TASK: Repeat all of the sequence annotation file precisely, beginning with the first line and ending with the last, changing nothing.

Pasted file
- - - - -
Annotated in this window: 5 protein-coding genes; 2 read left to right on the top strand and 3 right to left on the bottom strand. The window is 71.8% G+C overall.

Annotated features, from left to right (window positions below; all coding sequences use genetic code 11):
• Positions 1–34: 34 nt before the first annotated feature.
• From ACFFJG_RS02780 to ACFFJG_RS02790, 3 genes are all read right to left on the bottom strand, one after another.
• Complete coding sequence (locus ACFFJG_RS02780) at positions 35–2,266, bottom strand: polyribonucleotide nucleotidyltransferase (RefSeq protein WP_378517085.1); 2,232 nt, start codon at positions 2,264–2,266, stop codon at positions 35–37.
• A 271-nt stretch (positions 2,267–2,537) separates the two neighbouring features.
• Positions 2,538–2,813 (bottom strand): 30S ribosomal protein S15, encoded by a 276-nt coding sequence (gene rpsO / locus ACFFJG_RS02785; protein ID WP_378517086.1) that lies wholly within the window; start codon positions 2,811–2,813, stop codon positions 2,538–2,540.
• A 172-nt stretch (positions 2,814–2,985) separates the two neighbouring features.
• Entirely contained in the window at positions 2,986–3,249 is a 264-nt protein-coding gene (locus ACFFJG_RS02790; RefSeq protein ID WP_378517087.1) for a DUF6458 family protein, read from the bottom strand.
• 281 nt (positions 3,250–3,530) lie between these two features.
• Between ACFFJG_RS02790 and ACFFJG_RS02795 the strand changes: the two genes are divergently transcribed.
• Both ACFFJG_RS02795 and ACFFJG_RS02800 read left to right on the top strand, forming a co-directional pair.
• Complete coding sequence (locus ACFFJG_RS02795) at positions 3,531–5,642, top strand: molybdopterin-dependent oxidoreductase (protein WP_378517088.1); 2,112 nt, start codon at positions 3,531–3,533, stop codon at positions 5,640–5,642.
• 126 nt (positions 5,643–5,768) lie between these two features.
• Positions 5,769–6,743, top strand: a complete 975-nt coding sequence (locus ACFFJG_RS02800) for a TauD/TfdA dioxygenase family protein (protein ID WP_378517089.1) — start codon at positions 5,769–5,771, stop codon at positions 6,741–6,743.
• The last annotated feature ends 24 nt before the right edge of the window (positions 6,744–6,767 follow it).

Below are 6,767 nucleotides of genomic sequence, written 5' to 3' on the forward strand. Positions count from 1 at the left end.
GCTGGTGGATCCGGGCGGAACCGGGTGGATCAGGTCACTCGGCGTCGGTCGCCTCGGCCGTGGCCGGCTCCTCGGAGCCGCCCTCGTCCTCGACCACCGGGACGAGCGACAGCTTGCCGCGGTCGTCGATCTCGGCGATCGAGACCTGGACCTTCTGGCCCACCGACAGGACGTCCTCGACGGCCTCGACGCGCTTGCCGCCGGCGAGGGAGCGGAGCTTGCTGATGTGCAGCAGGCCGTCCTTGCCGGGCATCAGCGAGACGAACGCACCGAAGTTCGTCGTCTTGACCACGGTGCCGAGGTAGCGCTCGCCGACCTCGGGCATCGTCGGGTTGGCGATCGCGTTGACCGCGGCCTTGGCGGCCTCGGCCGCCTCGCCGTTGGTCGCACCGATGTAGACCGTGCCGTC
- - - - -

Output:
Annotated in this window: 5 protein-coding genes; 2 read left to right on the top strand and 3 right to left on the bottom strand. The window is 71.8% G+C overall.

Annotated features, from left to right (window positions below; all coding sequences use genetic code 11):
• Positions 1–34: 34 nt before the first annotated feature.
• From ACFFJG_RS02780 to ACFFJG_RS02790, 3 genes are all read right to left on the bottom strand, one after another.
• Complete coding sequence (locus ACFFJG_RS02780) at positions 35–2,266, bottom strand: polyribonucleotide nucleotidyltransferase (RefSeq protein WP_378517085.1); 2,232 nt, start codon at positions 2,264–2,266, stop codon at positions 35–37.
• A 271-nt stretch (positions 2,267–2,537) separates the two neighbouring features.
• Positions 2,538–2,813 (bottom strand): 30S ribosomal protein S15, encoded by a 276-nt coding sequence (gene rpsO / locus ACFFJG_RS02785; protein ID WP_378517086.1) that lies wholly within the window; start codon positions 2,811–2,813, stop codon positions 2,538–2,540.
• A 172-nt stretch (positions 2,814–2,985) separates the two neighbouring features.
• Entirely contained in the window at positions 2,986–3,249 is a 264-nt protein-coding gene (locus ACFFJG_RS02790; RefSeq protein ID WP_378517087.1) for a DUF6458 family protein, read from the bottom strand.
• 281 nt (positions 3,250–3,530) lie between these two features.
• Between ACFFJG_RS02790 and ACFFJG_RS02795 the strand changes: the two genes are divergently transcribed.
• Both ACFFJG_RS02795 and ACFFJG_RS02800 read left to right on the top strand, forming a co-directional pair.
• Complete coding sequence (locus ACFFJG_RS02795) at positions 3,531–5,642, top strand: molybdopterin-dependent oxidoreductase (protein WP_378517088.1); 2,112 nt, start codon at positions 3,531–3,533, stop codon at positions 5,640–5,642.
• 126 nt (positions 5,643–5,768) lie between these two features.
• Positions 5,769–6,743, top strand: a complete 975-nt coding sequence (locus ACFFJG_RS02800) for a TauD/TfdA dioxygenase family protein (protein ID WP_378517089.1) — start codon at positions 5,769–5,771, stop codon at positions 6,741–6,743.
• The last annotated feature ends 24 nt before the right edge of the window (positions 6,744–6,767 follow it).

Below are 6,767 nucleotides of genomic sequence, written 5' to 3' on the forward strand. Positions count from 1 at the left end.
GCTGGTGGATCCGGGCGGAACCGGGTGGATCAGGTCACTCGGCGTCGGTCGCCTCGGCCGTGGCCGGCTCCTCGGAGCCGCCCTCGTCCTCGACCACCGGGACGAGCGACAGCTTGCCGCGGTCGTCGATCTCGGCGATCGAGACCTGGACCTTCTGGCCCACCGACAGGACGTCCTCGACGGCCTCGACGCGCTTGCCGCCGGCGAGGGAGCGGAGCTTGCTGATGTGCAGCAGGCCGTCCTTGCCGGGCATCAGCGAGACGAACGCACCGAAGTTCGTCGTCTTGACCACGGTGCCGAGGTAGCGCTCGCCGACCTCGGGCATCGTCGGGTTGGCGATCGCGTTGACCGCGGCCTTGGCGGCCTCGGCCGCCTCGCCGTTGGTCGCACCGATGTAGACCGTGCCGTC